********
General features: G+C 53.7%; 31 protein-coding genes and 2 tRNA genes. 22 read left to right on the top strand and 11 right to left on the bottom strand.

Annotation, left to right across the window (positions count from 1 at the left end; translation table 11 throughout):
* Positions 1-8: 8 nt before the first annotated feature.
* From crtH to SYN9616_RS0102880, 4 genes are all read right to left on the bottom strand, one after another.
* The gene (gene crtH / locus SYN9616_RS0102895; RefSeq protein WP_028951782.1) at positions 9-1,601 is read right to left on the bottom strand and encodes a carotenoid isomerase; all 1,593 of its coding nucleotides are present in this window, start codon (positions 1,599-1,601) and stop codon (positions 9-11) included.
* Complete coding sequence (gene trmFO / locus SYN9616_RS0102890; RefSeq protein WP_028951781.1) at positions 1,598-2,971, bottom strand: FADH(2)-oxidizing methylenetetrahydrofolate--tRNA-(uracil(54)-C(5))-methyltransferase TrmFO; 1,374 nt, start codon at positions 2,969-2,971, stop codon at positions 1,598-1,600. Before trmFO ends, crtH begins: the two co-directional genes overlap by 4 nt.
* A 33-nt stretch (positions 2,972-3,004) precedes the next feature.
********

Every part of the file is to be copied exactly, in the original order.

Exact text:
General features: G+C 53.7%; 31 protein-coding genes and 2 tRNA genes. 22 read left to right on the top strand and 11 right to left on the bottom strand.

Annotation, left to right across the window (positions count from 1 at the left end; translation table 11 throughout):
* Positions 1-8: 8 nt before the first annotated feature.
* From crtH to SYN9616_RS0102880, 4 genes are all read right to left on the bottom strand, one after another.
* The gene (gene crtH / locus SYN9616_RS0102895; RefSeq protein WP_028951782.1) at positions 9-1,601 is read right to left on the bottom strand and encodes a carotenoid isomerase; all 1,593 of its coding nucleotides are present in this window, start codon (positions 1,599-1,601) and stop codon (positions 9-11) included.
* Complete coding sequence (gene trmFO / locus SYN9616_RS0102890; RefSeq protein WP_028951781.1) at positions 1,598-2,971, bottom strand: FADH(2)-oxidizing methylenetetrahydrofolate--tRNA-(uracil(54)-C(5))-methyltransferase TrmFO; 1,374 nt, start codon at positions 2,969-2,971, stop codon at positions 1,598-1,600. Before trmFO ends, crtH begins: the two co-directional genes overlap by 4 nt.
* A 33-nt stretch (positions 2,972-3,004) precedes the next feature.